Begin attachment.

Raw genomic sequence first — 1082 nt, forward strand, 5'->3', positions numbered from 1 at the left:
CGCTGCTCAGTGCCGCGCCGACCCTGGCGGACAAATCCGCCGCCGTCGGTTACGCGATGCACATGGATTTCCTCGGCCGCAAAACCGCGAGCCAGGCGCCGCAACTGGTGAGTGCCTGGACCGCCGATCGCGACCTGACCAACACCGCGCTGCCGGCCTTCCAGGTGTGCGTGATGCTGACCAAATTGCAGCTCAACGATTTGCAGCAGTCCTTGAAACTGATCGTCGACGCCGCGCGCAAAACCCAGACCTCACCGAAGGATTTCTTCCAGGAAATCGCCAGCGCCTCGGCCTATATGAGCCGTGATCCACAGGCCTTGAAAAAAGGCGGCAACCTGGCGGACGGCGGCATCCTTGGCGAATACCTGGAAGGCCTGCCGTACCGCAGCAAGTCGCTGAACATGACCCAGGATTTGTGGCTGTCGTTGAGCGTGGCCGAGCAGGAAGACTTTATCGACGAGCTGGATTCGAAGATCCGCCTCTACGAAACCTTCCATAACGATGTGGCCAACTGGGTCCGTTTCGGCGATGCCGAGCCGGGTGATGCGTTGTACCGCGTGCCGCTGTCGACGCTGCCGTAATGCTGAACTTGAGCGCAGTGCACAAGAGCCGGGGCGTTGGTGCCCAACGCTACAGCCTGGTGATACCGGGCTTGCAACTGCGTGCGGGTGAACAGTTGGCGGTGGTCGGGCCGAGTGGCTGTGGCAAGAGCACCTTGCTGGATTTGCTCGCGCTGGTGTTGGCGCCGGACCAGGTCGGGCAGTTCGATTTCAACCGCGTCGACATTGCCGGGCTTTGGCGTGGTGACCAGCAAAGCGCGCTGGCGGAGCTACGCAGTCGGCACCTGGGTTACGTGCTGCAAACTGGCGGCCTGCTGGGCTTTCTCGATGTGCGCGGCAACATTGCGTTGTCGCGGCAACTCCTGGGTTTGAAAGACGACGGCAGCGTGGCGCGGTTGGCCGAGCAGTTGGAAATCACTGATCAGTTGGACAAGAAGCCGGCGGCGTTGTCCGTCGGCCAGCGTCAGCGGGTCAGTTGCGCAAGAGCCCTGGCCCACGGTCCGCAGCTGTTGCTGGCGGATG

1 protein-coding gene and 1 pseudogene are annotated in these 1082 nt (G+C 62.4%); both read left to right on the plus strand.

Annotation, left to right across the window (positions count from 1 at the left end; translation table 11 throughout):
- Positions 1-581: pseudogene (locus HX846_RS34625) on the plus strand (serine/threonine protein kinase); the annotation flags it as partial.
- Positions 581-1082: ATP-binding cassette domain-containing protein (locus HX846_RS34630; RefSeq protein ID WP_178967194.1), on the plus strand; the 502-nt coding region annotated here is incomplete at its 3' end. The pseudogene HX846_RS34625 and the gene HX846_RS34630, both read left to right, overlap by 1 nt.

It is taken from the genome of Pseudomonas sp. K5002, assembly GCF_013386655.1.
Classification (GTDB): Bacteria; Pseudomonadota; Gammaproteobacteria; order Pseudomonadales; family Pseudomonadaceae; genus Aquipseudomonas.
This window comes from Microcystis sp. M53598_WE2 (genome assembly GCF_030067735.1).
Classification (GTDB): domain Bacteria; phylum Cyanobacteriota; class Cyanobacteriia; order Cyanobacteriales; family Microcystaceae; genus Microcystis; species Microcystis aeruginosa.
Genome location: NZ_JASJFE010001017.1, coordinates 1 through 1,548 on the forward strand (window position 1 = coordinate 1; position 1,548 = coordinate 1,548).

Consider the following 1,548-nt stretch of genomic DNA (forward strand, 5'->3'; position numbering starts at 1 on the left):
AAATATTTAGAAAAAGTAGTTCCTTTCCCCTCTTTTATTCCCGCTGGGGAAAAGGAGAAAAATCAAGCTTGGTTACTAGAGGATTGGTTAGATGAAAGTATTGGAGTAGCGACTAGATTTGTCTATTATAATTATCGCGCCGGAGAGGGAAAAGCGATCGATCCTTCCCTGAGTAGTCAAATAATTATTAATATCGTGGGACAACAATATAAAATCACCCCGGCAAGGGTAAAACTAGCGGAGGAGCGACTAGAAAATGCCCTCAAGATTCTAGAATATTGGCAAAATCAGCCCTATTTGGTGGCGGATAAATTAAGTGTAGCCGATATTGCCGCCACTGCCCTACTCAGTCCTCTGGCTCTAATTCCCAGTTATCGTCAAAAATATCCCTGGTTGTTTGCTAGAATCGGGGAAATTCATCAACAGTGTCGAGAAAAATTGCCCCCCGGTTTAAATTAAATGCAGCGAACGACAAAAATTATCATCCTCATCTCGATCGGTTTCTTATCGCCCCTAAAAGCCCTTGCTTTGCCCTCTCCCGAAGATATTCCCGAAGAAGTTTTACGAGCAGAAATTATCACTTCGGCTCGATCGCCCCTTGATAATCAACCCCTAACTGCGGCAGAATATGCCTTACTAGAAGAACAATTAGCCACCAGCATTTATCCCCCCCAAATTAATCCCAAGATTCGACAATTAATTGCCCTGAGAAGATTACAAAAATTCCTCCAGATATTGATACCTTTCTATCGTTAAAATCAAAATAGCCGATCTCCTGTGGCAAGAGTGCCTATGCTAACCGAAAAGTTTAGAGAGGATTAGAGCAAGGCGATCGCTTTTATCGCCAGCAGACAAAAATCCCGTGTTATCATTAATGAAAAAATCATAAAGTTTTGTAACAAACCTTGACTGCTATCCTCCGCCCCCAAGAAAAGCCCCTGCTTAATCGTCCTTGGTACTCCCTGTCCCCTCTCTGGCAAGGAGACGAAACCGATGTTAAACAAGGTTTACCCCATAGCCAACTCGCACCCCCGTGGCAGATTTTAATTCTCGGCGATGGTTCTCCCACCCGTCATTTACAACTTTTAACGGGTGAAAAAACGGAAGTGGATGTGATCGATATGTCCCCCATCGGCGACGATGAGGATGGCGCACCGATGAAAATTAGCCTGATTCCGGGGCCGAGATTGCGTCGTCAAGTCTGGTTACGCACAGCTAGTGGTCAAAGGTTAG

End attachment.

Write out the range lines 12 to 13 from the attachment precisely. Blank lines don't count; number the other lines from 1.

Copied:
Consider the following 1,548-nt stretch of genomic DNA (forward strand, 5'->3'; position numbering starts at 1 on the left):
AAATATTTAGAAAAAGTAGTTCCTTTCCCCTCTTTTATTCCCGCTGGGGAAAAGGAGAAAAATCAAGCTTGGTTACTAGAGGATTGGTTAGATGAAAGTATTGGAGTAGCGACTAGATTTGTCTATTATAATTATCGCGCCGGAGAGGGAAAAGCGATCGATCCTTCCCTGAGTAGTCAAATAATTATTAATATCGTGGGACAACAATATAAAATCACCCCGGCAAGGGTAAAACTAGCGGAGGAGCGACTAGAAAATGCCCTCAAGATTCTAGAATATTGGCAAAATCAGCCCTATTTGGTGGCGGATAAATTAAGTGTAGCCGATATTGCCGCCACTGCCCTACTCAGTCCTCTGGCTCTAATTCCCAGTTATCGTCAAAAATATCCCTGGTTGTTTGCTAGAATCGGGGAAATTCATCAACAGTGTCGAGAAAAATTGCCCCCCGGTTTAAATTAAATGCAGCGAACGACAAAAATTATCATCCTCATCTCGATCGGTTTCTTATCGCCCCTAAAAGCCCTTGCTTTGCCCTCTCCCGAAGATATTCCCGAAGAAGTTTTACGAGCAGAAATTATCACTTCGGCTCGATCGCCCCTTGATAATCAACCCCTAACTGCGGCAGAATATGCCTTACTAGAAGAACAATTAGCCACCAGCATTTATCCCCCCCAAATTAATCCCAAGATTCGACAATTAATTGCCCTGAGAAGATTACAAAAATTCCTCCAGATATTGATACCTTTCTATCGTTAAAATCAAAATAGCCGATCTCCTGTGGCAAGAGTGCCTATGCTAACCGAAAAGTTTAGAGAGGATTAGAGCAAGGCGATCGCTTTTATCGCCAGCAGACAAAAATCCCGTGTTATCATTAATGAAAAAATCATAAAGTTTTGTAACAAACCTTGACTGCTATCCTCCGCCCCCAAGAAAAGCCCCTGCTTAATCGTCCTTGGTACTCCCTGTCCCCTCTCTGGCAAGGAGACGAAACCGATGTTAAACAAGGTTTACCCCATAGCCAACTCGCACCCCCGTGGCAGATTTTAATTCTCGGCGATGGTTCTCCCACCCGTCATTTACAACTTTTAACGGGTGAAAAAACGGAAGTGGATGTGATCGATATGTCCCCCATCGGCGACGATGAGGATGGCGCACCGATGAAAATTAGCCTGATTCCGGGGCCGAGATTGCGTCGTCAAGTCTGGTTACGCACAGCTAGTGGTCAAAGGTTAG